Public recognition of the traditional territory of First Nation groups that were signatories to specific treaties is a fairly new concept in Canada.
Niigaanwewidam James Sinclair, a panellist at the Oct. 10, 2018, Canadian Mennonite University Face2Face discussion on “Treaty One and Mennonite Privilegium,” described treaties as “vessels of family making.” The assistant professor of Indigenous studies at the University of Manitoba and a Winnipeg Free Press columnist said, “Treaties have not ended. . . . A treaty sets forth a path that others will follow. A treaty is a template. It’s about the future, not the past.”
Both Treaty One and the Mennonite Privilegium deal with land and assurances. Treaty One, signed in 1871, appropriated land from the Anishinabek and Swampy Cree of southern Manitoba. The Mennonite Privilegium, signed in 1873, offered land reserves to Mennonites emigrating from south Russia, now Ukraine, to Canada.
Sinclair said that Indigenous peoples saw treaties as a way to establish a family relationship with settlers, based on equality. The treaties, he explained, are not only about relationships among people but also about relationships between people and the land, water and other non-human “family” members.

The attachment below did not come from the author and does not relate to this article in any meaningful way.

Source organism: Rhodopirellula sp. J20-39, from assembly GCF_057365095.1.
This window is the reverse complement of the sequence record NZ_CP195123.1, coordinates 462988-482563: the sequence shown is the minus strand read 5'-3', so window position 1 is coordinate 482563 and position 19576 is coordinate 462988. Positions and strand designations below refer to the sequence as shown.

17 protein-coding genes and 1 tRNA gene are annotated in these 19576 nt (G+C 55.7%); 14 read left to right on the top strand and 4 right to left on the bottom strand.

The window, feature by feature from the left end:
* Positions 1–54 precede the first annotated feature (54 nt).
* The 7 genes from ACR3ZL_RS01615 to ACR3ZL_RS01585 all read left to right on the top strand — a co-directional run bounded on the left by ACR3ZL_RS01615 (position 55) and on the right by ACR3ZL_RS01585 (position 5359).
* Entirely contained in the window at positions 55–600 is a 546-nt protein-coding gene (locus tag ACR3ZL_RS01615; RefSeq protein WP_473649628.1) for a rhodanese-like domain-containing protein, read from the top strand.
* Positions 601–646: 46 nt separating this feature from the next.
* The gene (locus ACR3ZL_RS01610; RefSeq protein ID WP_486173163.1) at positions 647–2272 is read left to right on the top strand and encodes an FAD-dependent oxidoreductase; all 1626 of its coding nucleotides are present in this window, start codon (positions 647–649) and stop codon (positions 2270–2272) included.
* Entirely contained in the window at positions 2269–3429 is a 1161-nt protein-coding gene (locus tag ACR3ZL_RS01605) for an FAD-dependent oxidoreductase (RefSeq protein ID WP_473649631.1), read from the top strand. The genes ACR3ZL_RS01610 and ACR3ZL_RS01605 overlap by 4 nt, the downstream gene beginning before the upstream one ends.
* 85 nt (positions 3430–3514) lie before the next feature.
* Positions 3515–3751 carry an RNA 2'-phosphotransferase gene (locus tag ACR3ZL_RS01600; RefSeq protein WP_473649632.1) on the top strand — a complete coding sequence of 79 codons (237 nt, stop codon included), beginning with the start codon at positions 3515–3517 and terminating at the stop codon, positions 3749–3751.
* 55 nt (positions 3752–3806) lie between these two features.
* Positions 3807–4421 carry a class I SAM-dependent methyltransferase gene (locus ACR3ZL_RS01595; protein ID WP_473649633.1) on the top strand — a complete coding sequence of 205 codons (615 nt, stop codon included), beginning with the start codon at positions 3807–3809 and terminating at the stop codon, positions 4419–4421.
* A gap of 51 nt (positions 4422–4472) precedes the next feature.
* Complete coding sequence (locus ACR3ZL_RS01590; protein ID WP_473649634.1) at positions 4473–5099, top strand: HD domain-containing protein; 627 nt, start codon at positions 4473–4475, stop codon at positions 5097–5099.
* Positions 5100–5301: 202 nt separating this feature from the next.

He encouraged people to engage in frank and difficult conversations about treaty rights being minimized and unequal sharing of land and resources. “It is not supposed to be that way,” he said. “But it is not too late. We live together and can look towards the future as a family.”
Hans Werner, a retired associate professor of Mennonite studies at the University of Winnipeg, discussed the Privilegium agreement that granted privileges to Mennonites, such as exemption from military service and the right to educate their children without restrictions.
The Mennonite signatories to the Privilegium had anticipated that Mennonites would continue with the communal land ownership system that had been tested in south Russia. Mennonites were granted land reserves for exclusive Mennonite settlements, but Werner said that within a few years, “Mennonites embraced property and property rights,” and by the mid-1880s the village system started breaking up.
In the 1920s, a large number of Mennonites from Manitoba and Saskatchewan moved to Mexico, where they re-established Mennonite colonies and German-language schools similar to what they had had in south Russia.
In response to questions from the audience, both panellists emphasized the importance of sharing stories and listening. “It is hard to talk about land theft and genocide,” said Sinclair. “It takes bravery and courage. It is your job to be brave now. Once you know something you cannot unknow it.”